The story, of course, includes his improbable survival through Hitler’s death camps, including his escape from Auschwitz. It also includes what he did when he arrived in the United States, and how he spent every waking minute giving back to the country that had freed him from the gates of Hell.
He gave back by working as a social worker on the streets of Boston: attending to at-risk youth, making sure they went to school and later to college. He helped thousands of kids with a driven intensity. By fixing the broken lives of others, he, in a way, could fix his own.
Later in life, many of those he helped and worked with had become successful business leaders, attorneys, and legislators. Together, along with the help of Boston’s Mayor Ray Flynn, they allowed him to fulfill his dream of building a memorial to those who perished. A place for him—and all of us—to mourn the family we lost. Today the New England Holocaust Memorial sits prominently along Boston’s Freedom Trail, and is visited by millions of people each year.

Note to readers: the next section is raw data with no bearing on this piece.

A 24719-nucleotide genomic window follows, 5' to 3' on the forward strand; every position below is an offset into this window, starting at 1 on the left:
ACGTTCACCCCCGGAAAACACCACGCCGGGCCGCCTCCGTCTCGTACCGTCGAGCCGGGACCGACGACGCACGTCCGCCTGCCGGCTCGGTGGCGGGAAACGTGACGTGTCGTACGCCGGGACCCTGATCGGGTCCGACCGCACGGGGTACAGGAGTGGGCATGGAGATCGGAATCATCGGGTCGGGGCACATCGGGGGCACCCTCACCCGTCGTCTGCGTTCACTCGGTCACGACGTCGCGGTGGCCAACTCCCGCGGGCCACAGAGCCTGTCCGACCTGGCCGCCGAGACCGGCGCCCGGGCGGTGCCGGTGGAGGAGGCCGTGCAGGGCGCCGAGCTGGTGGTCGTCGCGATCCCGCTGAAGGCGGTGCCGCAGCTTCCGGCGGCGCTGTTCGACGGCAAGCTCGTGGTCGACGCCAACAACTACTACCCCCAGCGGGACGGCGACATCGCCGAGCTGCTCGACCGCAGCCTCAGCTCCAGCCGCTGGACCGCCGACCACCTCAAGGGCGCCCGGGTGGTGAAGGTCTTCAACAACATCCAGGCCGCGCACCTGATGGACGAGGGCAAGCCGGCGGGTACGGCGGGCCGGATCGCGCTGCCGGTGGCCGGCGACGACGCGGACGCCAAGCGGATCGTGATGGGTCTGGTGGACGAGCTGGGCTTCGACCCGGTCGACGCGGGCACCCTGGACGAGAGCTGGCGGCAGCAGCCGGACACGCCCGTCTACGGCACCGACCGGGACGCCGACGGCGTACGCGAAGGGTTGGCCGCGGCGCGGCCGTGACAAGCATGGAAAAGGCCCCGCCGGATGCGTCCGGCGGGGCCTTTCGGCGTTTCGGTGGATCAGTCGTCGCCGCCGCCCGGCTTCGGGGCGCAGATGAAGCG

In 2017, the memorial took on a most unfortunate designation—a victim of anti-Semitism. For twenty-two years the nearly all-glass edifice stood as a gleaming memorial to both the memory of a people and the values held by the community in which it sits. But just days after white nationalists marched in Charlottesville, Virginia, chanting “Jews will not replace us” and left injury and death in their wake, one of the memorial’s panels was shattered in an act of vandalism in the dark of night. It was the second time that summer a panel was destroyed. This vandalism—along with the news that far-right activists were planning a Boston-based follow-up rally to the one that had turned deadly in Charlottesville—inspired a counterprotest by 50,000 people who marched into downtown Boston the following weekend to stand up against hatred. At the rededication of the memorial, my father and I listened as the speakers made references to Kristallnacht—the Night of Broken Glass—the bloody Berlin pogrom that revealed to the world the true intent of Hitler’s plans for the Jewish people. It was not lost on any of those in attendance that, here again, we were forced to rebuild from broken glass. But we would not allow ourselves to rediscover how easily a society can slide into violence. As the German Jewish poet Heinrich Heine wrote in 1820, “Where they burn books, they will also ultimately burn people.” We didn’t need anyone to remind us that the same might be said of places where anyone tolerates the shattering of our treasures.